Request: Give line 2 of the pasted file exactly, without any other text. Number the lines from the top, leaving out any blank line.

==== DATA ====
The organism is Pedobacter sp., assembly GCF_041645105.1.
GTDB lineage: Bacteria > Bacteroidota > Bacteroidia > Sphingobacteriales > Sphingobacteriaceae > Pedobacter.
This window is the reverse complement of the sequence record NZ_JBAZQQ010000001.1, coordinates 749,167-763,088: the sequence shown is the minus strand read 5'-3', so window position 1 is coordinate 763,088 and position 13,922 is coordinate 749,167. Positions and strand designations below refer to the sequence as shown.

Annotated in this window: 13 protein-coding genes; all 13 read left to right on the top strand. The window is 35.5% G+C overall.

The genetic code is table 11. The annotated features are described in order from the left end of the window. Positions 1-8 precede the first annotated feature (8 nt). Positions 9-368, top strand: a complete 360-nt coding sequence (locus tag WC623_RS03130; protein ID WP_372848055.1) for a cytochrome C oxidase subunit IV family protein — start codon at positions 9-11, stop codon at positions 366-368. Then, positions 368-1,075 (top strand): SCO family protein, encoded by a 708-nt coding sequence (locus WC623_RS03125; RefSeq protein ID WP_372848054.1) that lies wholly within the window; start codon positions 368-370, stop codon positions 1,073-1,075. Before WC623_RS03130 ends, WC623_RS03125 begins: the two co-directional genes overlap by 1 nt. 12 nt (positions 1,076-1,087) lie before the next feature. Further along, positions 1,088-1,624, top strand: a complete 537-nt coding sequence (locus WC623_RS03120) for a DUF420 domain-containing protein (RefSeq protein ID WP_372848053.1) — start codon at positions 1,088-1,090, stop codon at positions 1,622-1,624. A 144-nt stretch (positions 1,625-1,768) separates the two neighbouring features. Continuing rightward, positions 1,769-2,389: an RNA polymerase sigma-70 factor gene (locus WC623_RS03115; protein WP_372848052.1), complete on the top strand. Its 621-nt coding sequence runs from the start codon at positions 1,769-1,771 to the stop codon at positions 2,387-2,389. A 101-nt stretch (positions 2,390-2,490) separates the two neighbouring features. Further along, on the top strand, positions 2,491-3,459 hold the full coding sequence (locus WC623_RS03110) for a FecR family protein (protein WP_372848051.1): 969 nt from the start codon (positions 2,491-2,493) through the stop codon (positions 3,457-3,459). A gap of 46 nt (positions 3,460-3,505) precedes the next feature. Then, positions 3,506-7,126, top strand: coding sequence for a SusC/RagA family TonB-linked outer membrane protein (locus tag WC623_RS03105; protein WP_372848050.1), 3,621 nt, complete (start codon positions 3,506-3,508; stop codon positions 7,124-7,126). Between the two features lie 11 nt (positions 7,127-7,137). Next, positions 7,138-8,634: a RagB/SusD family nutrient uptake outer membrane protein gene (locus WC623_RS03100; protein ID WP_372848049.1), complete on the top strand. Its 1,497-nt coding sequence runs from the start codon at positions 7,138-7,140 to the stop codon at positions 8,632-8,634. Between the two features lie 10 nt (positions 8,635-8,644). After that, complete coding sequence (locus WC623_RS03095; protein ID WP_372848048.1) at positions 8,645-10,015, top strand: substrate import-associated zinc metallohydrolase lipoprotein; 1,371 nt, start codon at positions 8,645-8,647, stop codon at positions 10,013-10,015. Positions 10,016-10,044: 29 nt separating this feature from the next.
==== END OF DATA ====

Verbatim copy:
GTDB lineage: Bacteria > Bacteroidota > Bacteroidia > Sphingobacteriales > Sphingobacteriaceae > Pedobacter.